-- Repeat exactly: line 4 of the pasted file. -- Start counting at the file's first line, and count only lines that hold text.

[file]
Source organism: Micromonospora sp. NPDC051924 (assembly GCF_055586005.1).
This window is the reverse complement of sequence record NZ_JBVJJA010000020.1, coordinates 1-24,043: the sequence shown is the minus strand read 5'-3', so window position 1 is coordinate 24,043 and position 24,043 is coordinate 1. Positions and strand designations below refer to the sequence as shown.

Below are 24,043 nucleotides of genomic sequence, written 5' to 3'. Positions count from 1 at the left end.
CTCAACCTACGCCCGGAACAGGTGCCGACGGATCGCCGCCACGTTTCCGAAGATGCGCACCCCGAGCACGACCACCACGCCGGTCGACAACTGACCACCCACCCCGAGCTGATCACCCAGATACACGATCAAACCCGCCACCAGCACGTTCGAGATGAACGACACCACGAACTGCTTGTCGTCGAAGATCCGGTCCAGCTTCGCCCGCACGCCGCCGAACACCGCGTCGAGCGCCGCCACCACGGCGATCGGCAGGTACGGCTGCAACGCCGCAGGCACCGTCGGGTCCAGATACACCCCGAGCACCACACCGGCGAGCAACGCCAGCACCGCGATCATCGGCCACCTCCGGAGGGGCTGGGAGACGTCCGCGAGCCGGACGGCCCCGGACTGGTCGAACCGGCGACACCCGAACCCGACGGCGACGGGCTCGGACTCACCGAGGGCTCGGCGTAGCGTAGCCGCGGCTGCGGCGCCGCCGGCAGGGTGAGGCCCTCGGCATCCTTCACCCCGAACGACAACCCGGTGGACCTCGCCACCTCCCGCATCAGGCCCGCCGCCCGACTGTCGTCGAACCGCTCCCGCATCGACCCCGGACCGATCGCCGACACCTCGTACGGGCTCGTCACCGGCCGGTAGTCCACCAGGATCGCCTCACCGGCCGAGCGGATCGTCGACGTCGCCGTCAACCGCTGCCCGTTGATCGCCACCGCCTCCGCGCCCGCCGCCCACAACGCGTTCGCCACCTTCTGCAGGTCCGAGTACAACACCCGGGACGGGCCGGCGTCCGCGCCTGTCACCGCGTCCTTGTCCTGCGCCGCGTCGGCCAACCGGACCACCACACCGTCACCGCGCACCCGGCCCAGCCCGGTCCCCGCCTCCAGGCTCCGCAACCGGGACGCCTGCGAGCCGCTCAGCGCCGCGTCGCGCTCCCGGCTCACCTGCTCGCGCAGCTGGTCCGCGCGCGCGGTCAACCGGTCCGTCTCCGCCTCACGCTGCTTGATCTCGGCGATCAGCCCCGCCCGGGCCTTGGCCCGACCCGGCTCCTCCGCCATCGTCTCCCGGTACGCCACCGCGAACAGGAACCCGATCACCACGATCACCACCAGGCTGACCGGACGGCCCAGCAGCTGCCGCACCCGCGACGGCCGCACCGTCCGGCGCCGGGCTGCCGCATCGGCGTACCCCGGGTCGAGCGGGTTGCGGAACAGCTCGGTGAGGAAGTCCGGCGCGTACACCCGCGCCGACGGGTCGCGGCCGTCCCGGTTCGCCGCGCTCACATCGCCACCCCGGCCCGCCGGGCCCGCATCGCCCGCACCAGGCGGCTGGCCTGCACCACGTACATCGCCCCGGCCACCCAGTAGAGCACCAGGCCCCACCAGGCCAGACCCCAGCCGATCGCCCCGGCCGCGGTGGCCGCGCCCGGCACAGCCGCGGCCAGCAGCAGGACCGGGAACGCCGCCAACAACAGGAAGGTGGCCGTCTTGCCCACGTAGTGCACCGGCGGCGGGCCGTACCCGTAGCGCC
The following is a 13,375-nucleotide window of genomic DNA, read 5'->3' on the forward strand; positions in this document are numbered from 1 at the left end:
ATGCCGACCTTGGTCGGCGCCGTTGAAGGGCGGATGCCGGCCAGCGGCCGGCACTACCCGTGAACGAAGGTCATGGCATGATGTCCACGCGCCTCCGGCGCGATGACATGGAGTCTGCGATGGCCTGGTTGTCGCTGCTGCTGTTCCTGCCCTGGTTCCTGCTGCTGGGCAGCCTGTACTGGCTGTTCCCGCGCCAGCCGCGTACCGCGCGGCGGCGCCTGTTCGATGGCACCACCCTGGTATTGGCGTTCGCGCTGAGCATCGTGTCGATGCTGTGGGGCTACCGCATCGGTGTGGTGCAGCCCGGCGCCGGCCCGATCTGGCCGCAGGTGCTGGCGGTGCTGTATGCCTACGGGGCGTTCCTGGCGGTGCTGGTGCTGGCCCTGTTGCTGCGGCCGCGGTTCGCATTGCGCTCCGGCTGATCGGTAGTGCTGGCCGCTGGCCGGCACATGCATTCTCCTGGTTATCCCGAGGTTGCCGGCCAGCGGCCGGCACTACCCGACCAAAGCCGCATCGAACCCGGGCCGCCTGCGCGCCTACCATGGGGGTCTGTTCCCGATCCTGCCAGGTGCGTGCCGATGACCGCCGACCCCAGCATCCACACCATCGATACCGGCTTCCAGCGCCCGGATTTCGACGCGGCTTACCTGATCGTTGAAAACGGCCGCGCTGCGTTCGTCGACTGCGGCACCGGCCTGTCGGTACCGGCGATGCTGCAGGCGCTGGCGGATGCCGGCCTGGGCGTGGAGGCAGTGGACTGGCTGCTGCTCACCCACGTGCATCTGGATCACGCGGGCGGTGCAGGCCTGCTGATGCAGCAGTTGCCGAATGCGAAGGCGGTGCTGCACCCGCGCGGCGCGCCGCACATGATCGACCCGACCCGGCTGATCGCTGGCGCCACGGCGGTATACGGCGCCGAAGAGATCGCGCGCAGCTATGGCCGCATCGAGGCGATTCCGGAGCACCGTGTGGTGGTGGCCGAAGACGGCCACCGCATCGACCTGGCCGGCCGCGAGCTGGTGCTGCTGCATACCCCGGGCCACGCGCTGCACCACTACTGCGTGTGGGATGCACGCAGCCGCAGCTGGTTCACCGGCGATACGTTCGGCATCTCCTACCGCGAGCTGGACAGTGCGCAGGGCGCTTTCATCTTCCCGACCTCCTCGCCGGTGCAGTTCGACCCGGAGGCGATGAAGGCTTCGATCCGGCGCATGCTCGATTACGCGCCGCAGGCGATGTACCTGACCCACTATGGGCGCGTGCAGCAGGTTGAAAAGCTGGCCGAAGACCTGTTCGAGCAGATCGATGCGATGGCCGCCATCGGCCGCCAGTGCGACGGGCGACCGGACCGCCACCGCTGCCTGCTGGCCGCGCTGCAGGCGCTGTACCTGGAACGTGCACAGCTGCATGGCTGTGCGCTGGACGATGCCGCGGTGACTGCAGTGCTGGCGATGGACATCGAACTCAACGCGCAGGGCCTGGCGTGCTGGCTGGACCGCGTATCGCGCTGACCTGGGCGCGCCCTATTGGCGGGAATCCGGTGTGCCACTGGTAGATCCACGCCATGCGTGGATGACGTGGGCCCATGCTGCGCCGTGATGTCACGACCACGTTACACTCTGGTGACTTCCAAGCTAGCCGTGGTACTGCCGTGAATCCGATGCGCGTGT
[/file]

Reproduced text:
CTCAACCTACGCCCGGAACAGGTGCCGACGGATCGCCGCCACGTTTCCGAAGATGCGCACCCCGAGCACGACCACCACGCCGGTCGACAACTGACCACCCACCCCGAGCTGATCACCCAGATACACGATCAAACCCGCCACCAGCACGTTCGAGATGAACGACACCACGAACTGCTTGTCGTCGAAGATCCGGTCCAGCTTCGCCCGCACGCCGCCGAACACCGCGTCGAGCGCCGCCACCACGGCGATCGGCAGGTACGGCTGCAACGCCGCAGGCACCGTCGGGTCCAGATACACCCCGAGCACCACACCGGCGAGCAACGCCAGCACCGCGATCATCGGCCACCTCCGGAGGGGCTGGGAGACGTCCGCGAGCCGGACGGCCCCGGACTGGTCGAACCGGCGACACCCGAACCCGACGGCGACGGGCTCGGACTCACCGAGGGCTCGGCGTAGCGTAGCCGCGGCTGCGGCGCCGCCGGCAGGGTGAGGCCCTCGGCATCCTTCACCCCGAACGACAACCCGGTGGACCTCGCCACCTCCCGCATCAGGCCCGCCGCCCGACTGTCGTCGAACCGCTCCCGCATCGACCCCGGACCGATCGCCGACACCTCGTACGGGCTCGTCACCGGCCGGTAGTCCACCAGGATCGCCTCACCGGCCGAGCGGATCGTCGACGTCGCCGTCAACCGCTGCCCGTTGATCGCCACCGCCTCCGCGCCCGCCGCCCACAACGCGTTCGCCACCTTCTGCAGGTCCGAGTACAACACCCGGGACGGGCCGGCGTCCGCGCCTGTCACCGCGTCCTTGTCCTGCGCCGCGTCGGCCAACCGGACCACCACACCGTCACCGCGCACCCGGCCCAGCCCGGTCCCCGCCTCCAGGCTCCGCAACCGGGACGCCTGCGAGCCGCTCAGCGCCGCGTCGCGCTCCCGGCTCACCTGCTCGCGCAGCTGGTCCGCGCGCGCGGTCAACCGGTCCGTCTCCGCCTCACGCTGCTTGATCTCGGCGATCAGCCCCGCCCGGGCCTTGGCCCGACCCGGCTCCTCCGCCATCGTCTCCCGGTACGCCACCGCGAACAGGAACCCGATCACCACGATCACCACCAGGCTGACCGGACGGCCCAGCAGCTGCCGCACCCGCGACGGCCGCACCGTCCGGCGCCGGGCTGCCGCATCGGCGTACCCCGGGTCGAGCGGGTTGCGGAACAGCTCGGTGAGGAAGTCCGGCGCGTACACCCGCGCCGACGGGTCGCGGCCGTCCCGGTTCGCCGCGCTCACATCGCCACCCCGGCCCGCCGGGCCCGCATCGCCCGCACCAGGCGGCTGGCCTGCACCACGTACATCGCCCCGGCCACCCAGTAGAGCACCAGGCCCCACCAGGCCAGACCCCAGCCGATCGCCCCGGCCGCGGTGGCCGCGCCCGGCACAGCCGCGGCCAGCAGCAGGACCGGGAACGCCGCCAACAACAGGAAGGTGGCCGTCTTGCCCACGTAGTGCACCGGCGGCGGGCCGTACCCGTAGCGCC